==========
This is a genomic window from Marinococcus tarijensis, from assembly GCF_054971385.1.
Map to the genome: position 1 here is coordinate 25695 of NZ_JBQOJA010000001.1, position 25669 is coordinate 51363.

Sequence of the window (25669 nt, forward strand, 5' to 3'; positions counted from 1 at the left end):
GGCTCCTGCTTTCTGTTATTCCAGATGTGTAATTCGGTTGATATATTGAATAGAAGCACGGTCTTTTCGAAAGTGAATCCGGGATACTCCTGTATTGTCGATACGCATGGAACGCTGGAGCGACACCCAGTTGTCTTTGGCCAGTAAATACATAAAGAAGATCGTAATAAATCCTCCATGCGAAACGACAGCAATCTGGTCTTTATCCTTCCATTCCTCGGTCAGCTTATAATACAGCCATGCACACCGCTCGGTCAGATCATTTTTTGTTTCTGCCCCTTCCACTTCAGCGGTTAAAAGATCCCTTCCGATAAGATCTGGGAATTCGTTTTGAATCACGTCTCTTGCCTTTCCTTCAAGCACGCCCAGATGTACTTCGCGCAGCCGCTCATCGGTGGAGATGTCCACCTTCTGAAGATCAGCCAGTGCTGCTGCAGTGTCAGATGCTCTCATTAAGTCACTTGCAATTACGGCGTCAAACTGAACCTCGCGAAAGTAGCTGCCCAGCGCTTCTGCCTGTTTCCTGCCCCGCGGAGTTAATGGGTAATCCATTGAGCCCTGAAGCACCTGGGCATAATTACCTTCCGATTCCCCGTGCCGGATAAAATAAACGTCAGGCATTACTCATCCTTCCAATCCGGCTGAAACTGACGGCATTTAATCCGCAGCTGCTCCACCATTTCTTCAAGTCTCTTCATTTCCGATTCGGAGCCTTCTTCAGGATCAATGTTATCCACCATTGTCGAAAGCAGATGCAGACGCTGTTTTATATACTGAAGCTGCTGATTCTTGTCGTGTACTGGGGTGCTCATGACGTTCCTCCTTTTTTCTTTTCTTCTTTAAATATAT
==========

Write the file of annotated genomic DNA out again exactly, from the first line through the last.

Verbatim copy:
This is a genomic window from Marinococcus tarijensis, from assembly GCF_054971385.1.
Map to the genome: position 1 here is coordinate 25695 of NZ_JBQOJA010000001.1, position 25669 is coordinate 51363.

Sequence of the window (25669 nt, forward strand, 5' to 3'; positions counted from 1 at the left end):
GGCTCCTGCTTTCTGTTATTCCAGATGTGTAATTCGGTTGATATATTGAATAGAAGCACGGTCTTTTCGAAAGTGAATCCGGGATACTCCTGTATTGTCGATACGCATGGAACGCTGGAGCGACACCCAGTTGTCTTTGGCCAGTAAATACATAAAGAAGATCGTAATAAATCCTCCATGCGAAACGACAGCAATCTGGTCTTTATCCTTCCATTCCTCGGTCAGCTTATAATACAGCCATGCACACCGCTCGGTCAGATCATTTTTTGTTTCTGCCCCTTCCACTTCAGCGGTTAAAAGATCCCTTCCGATAAGATCTGGGAATTCGTTTTGAATCACGTCTCTTGCCTTTCCTTCAAGCACGCCCAGATGTACTTCGCGCAGCCGCTCATCGGTGGAGATGTCCACCTTCTGAAGATCAGCCAGTGCTGCTGCAGTGTCAGATGCTCTCATTAAGTCACTTGCAATTACGGCGTCAAACTGAACCTCGCGAAAGTAGCTGCCCAGCGCTTCTGCCTGTTTCCTGCCCCGCGGAGTTAATGGGTAATCCATTGAGCCCTGAAGCACCTGGGCATAATTACCTTCCGATTCCCCGTGCCGGATAAAATAAACGTCAGGCATTACTCATCCTTCCAATCCGGCTGAAACTGACGGCATTTAATCCGCAGCTGCTCCACCATTTCTTCAAGTCTCTTCATTTCCGATTCGGAGCCTTCTTCAGGATCAATGTTATCCACCATTGTCGAAAGCAGATGCAGACGCTGTTTTATATACTGAAGCTGCTGATTCTTGTCGTGTACTGGGGTGCTCATGACGTTCCTCCTTTTTTCTTTTCTTCTTTAAATATAT